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Digibyte: RFID for the win

While companies continue creating virtual realities, the Mir:ror from Paris-based tech company Violet (www.violet.net) aims for the exact opposite - using physical items to trigger pre-programmed information digitally. Small RFID stamps (Ztamps) are attached to everyday objects read by the Mir:ror, a puck-shaped device connected to the computer via USB, and a chain of activities follows, set in place by the user. A tween could affix a stamp to her keys and when she swipes it on the Mir:ror upon returning from school, her computer could automatically update her Facebook status to let her friends know that she's home. Or a stamped tot's teddy bear could signal the computer to play audio stories.
February 17, 2009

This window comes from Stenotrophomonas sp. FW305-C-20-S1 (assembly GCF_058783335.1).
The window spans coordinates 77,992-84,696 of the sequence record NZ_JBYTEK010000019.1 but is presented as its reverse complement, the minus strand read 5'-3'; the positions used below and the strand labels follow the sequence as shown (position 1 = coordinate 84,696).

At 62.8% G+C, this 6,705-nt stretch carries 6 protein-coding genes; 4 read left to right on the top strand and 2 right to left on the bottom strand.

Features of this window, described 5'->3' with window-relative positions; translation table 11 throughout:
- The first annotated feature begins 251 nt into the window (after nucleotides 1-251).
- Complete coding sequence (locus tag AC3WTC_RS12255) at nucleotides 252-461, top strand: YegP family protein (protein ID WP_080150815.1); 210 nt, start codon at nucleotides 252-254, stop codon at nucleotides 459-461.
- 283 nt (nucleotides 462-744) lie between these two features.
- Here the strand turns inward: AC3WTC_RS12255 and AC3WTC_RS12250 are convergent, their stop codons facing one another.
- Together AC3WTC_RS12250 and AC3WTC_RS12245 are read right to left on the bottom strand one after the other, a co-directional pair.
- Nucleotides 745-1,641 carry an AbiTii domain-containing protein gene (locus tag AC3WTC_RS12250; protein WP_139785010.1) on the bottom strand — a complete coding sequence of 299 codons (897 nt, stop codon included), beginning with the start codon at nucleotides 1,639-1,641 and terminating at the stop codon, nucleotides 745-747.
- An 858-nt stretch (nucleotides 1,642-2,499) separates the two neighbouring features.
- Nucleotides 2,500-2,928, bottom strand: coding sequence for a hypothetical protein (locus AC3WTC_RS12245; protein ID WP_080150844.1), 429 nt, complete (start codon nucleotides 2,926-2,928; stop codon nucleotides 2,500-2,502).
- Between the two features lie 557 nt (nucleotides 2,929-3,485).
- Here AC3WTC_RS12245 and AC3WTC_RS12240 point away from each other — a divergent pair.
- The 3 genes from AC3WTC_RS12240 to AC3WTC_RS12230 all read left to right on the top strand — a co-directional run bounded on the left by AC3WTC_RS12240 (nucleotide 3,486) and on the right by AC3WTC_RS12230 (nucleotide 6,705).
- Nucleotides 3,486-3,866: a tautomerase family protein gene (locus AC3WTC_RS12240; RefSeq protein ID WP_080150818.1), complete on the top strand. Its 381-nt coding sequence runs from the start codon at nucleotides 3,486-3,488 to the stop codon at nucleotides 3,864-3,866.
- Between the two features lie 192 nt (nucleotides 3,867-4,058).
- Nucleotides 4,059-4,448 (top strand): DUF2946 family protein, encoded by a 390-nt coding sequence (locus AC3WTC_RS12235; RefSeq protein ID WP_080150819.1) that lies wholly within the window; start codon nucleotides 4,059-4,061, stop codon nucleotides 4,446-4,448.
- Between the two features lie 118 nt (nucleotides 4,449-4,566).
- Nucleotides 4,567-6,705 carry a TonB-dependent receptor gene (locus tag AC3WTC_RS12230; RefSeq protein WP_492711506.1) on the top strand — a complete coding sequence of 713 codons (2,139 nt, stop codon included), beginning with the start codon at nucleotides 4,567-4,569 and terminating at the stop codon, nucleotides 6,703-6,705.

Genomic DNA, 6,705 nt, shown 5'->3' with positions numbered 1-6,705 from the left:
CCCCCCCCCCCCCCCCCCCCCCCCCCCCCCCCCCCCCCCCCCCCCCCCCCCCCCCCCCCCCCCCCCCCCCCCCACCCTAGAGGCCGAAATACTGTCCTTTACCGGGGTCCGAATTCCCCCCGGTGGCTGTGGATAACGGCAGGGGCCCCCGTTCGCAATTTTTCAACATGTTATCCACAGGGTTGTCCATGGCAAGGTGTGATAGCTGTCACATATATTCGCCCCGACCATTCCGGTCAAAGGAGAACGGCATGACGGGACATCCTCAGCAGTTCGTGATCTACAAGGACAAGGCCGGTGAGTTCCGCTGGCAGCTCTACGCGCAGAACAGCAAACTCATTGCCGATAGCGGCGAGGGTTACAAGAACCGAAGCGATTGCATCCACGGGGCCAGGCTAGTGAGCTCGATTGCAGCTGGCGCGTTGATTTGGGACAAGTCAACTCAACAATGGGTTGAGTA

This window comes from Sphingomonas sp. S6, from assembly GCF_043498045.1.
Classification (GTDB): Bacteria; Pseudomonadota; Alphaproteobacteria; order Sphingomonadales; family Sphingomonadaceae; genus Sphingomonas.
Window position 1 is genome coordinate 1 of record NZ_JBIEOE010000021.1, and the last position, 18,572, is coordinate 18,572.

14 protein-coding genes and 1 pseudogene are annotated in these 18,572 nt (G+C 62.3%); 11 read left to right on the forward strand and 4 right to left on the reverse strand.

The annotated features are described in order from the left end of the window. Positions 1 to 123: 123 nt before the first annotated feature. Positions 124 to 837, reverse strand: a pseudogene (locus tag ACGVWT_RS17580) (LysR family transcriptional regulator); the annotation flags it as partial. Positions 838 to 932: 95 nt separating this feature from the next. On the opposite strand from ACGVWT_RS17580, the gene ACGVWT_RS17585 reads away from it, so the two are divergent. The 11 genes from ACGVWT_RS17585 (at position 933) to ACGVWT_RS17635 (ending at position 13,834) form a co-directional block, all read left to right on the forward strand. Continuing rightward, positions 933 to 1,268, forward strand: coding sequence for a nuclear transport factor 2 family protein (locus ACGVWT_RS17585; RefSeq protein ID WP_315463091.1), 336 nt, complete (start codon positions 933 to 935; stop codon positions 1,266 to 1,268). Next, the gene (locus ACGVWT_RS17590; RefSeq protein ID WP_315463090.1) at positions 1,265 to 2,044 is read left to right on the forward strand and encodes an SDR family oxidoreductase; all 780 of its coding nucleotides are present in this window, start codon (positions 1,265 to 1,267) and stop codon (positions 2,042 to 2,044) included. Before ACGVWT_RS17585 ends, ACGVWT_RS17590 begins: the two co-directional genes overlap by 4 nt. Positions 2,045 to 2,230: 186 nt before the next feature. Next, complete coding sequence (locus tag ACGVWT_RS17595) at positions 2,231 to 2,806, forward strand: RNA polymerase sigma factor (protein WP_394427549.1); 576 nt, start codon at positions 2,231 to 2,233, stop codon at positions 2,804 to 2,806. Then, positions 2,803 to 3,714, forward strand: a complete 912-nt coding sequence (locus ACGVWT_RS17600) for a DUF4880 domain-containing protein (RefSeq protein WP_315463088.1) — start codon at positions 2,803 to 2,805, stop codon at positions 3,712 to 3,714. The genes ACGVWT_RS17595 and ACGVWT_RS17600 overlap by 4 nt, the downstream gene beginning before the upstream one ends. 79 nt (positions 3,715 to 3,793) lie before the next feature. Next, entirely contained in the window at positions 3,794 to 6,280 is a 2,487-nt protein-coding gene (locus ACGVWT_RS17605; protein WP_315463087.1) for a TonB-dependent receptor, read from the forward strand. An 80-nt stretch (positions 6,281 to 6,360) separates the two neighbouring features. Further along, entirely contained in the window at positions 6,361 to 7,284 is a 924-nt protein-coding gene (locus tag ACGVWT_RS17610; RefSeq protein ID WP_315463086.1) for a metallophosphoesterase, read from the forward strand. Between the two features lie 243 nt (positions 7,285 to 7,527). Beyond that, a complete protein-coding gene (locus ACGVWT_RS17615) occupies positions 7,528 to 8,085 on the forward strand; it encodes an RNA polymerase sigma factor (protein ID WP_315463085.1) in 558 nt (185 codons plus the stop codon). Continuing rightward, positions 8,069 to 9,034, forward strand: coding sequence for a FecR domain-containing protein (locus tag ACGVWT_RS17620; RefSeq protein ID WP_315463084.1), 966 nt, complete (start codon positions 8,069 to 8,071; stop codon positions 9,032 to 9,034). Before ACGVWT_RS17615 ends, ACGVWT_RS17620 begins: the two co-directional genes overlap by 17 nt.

While companies continue creating virtual realities, the Mir:ror from Paris-based tech company Violet (www.violet.net) aims for the exact opposite – using physical items to trigger pre-programmed information digitally. Small RFID stamps (Ztamps) are attached to everyday objects read by the Mir:ror, a puck-shaped device connected to the computer via USB, and a chain of activities follows, set in place by the user. A tween could affix a stamp to her keys and when she swipes it on the Mir:ror upon returning from school, her computer could automatically update her Facebook status to let her friends know that she’s home. Or a stamped tot’s teddy bear could signal the computer to play audio stories.

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